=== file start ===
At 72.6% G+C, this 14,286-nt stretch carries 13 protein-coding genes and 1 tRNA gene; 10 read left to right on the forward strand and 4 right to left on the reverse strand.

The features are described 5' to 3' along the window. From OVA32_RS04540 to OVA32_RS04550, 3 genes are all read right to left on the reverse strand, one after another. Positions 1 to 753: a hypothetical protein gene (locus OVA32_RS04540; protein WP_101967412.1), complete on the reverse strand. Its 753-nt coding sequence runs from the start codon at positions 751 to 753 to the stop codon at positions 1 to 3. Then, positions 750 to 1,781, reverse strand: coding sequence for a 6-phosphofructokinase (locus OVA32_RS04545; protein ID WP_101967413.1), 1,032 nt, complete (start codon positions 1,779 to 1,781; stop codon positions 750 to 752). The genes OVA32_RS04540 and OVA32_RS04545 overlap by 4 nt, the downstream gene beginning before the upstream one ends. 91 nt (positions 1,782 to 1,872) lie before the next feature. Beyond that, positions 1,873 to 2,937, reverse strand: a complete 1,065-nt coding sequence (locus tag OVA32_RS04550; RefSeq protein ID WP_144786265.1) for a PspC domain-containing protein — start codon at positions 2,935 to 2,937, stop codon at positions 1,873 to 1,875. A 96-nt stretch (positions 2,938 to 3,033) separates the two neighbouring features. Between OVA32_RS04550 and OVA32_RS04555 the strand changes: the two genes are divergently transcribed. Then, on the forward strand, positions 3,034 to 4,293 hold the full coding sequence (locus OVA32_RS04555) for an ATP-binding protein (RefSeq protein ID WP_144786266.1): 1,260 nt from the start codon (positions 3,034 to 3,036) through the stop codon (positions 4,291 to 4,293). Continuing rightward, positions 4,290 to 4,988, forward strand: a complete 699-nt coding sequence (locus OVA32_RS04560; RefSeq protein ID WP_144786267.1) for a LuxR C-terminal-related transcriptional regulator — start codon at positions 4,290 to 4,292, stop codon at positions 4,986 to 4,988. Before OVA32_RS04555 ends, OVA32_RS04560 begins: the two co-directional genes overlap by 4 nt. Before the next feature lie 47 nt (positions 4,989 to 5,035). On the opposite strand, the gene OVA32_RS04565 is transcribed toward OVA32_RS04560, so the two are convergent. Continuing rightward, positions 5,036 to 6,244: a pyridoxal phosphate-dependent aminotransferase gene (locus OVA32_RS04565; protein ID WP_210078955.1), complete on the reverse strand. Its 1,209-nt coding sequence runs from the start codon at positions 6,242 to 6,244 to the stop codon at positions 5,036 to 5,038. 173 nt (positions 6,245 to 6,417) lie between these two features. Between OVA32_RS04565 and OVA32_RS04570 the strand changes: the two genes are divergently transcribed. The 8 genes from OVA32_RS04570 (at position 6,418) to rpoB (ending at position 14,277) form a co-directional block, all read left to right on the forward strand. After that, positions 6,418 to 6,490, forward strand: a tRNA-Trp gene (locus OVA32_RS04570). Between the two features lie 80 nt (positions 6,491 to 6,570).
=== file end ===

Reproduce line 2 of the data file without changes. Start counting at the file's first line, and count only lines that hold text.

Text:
The features are described 5' to 3' along the window. From OVA32_RS04540 to OVA32_RS04550, 3 genes are all read right to left on the reverse strand, one after another. Positions 1 to 753: a hypothetical protein gene (locus OVA32_RS04540; protein WP_101967412.1), complete on the reverse strand. Its 753-nt coding sequence runs from the start codon at positions 751 to 753 to the stop codon at positions 1 to 3. Then, positions 750 to 1,781, reverse strand: coding sequence for a 6-phosphofructokinase (locus OVA32_RS04545; protein ID WP_101967413.1), 1,032 nt, complete (start codon positions 1,779 to 1,781; stop codon positions 750 to 752). The genes OVA32_RS04540 and OVA32_RS04545 overlap by 4 nt, the downstream gene beginning before the upstream one ends. 91 nt (positions 1,782 to 1,872) lie before the next feature. Beyond that, positions 1,873 to 2,937, reverse strand: a complete 1,065-nt coding sequence (locus tag OVA32_RS04550; RefSeq protein ID WP_144786265.1) for a PspC domain-containing protein — start codon at positions 2,935 to 2,937, stop codon at positions 1,873 to 1,875. A 96-nt stretch (positions 2,938 to 3,033) separates the two neighbouring features. Between OVA32_RS04550 and OVA32_RS04555 the strand changes: the two genes are divergently transcribed. Then, on the forward strand, positions 3,034 to 4,293 hold the full coding sequence (locus OVA32_RS04555) for an ATP-binding protein (RefSeq protein ID WP_144786266.1): 1,260 nt from the start codon (positions 3,034 to 3,036) through the stop codon (positions 4,291 to 4,293). Continuing rightward, positions 4,290 to 4,988, forward strand: a complete 699-nt coding sequence (locus OVA32_RS04560; RefSeq protein ID WP_144786267.1) for a LuxR C-terminal-related transcriptional regulator — start codon at positions 4,290 to 4,292, stop codon at positions 4,986 to 4,988. Before OVA32_RS04555 ends, OVA32_RS04560 begins: the two co-directional genes overlap by 4 nt. Before the next feature lie 47 nt (positions 4,989 to 5,035). On the opposite strand, the gene OVA32_RS04565 is transcribed toward OVA32_RS04560, so the two are convergent. Continuing rightward, positions 5,036 to 6,244: a pyridoxal phosphate-dependent aminotransferase gene (locus OVA32_RS04565; protein ID WP_210078955.1), complete on the reverse strand. Its 1,209-nt coding sequence runs from the start codon at positions 6,242 to 6,244 to the stop codon at positions 5,036 to 5,038. 173 nt (positions 6,245 to 6,417) lie between these two features. Between OVA32_RS04565 and OVA32_RS04570 the strand changes: the two genes are divergently transcribed. The 8 genes from OVA32_RS04570 (at position 6,418) to rpoB (ending at position 14,277) form a co-directional block, all read left to right on the forward strand. After that, positions 6,418 to 6,490, forward strand: a tRNA-Trp gene (locus OVA32_RS04570). Between the two features lie 80 nt (positions 6,491 to 6,570).